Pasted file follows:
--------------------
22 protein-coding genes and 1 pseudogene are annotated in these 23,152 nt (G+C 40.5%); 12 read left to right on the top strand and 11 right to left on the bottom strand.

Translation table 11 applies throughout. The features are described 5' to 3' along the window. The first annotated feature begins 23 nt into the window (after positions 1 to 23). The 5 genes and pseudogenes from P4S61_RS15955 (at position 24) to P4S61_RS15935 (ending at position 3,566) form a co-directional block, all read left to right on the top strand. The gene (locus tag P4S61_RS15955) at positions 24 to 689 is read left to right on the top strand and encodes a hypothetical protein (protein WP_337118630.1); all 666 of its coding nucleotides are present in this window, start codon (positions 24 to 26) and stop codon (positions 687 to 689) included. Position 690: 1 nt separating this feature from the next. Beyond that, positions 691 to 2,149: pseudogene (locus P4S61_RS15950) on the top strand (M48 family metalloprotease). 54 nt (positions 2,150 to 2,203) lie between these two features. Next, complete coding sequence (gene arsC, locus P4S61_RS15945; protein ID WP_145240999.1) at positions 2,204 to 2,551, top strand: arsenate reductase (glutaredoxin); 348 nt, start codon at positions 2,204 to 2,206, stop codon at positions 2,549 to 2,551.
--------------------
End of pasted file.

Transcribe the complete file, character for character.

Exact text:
22 protein-coding genes and 1 pseudogene are annotated in these 23,152 nt (G+C 40.5%); 12 read left to right on the top strand and 11 right to left on the bottom strand.

Translation table 11 applies throughout. The features are described 5' to 3' along the window. The first annotated feature begins 23 nt into the window (after positions 1 to 23). The 5 genes and pseudogenes from P4S61_RS15955 (at position 24) to P4S61_RS15935 (ending at position 3,566) form a co-directional block, all read left to right on the top strand. The gene (locus tag P4S61_RS15955) at positions 24 to 689 is read left to right on the top strand and encodes a hypothetical protein (protein WP_337118630.1); all 666 of its coding nucleotides are present in this window, start codon (positions 24 to 26) and stop codon (positions 687 to 689) included. Position 690: 1 nt separating this feature from the next. Beyond that, positions 691 to 2,149: pseudogene (locus P4S61_RS15950) on the top strand (M48 family metalloprotease). 54 nt (positions 2,150 to 2,203) lie between these two features. Next, complete coding sequence (gene arsC, locus P4S61_RS15945; protein ID WP_145240999.1) at positions 2,204 to 2,551, top strand: arsenate reductase (glutaredoxin); 348 nt, start codon at positions 2,204 to 2,206, stop codon at positions 2,549 to 2,551.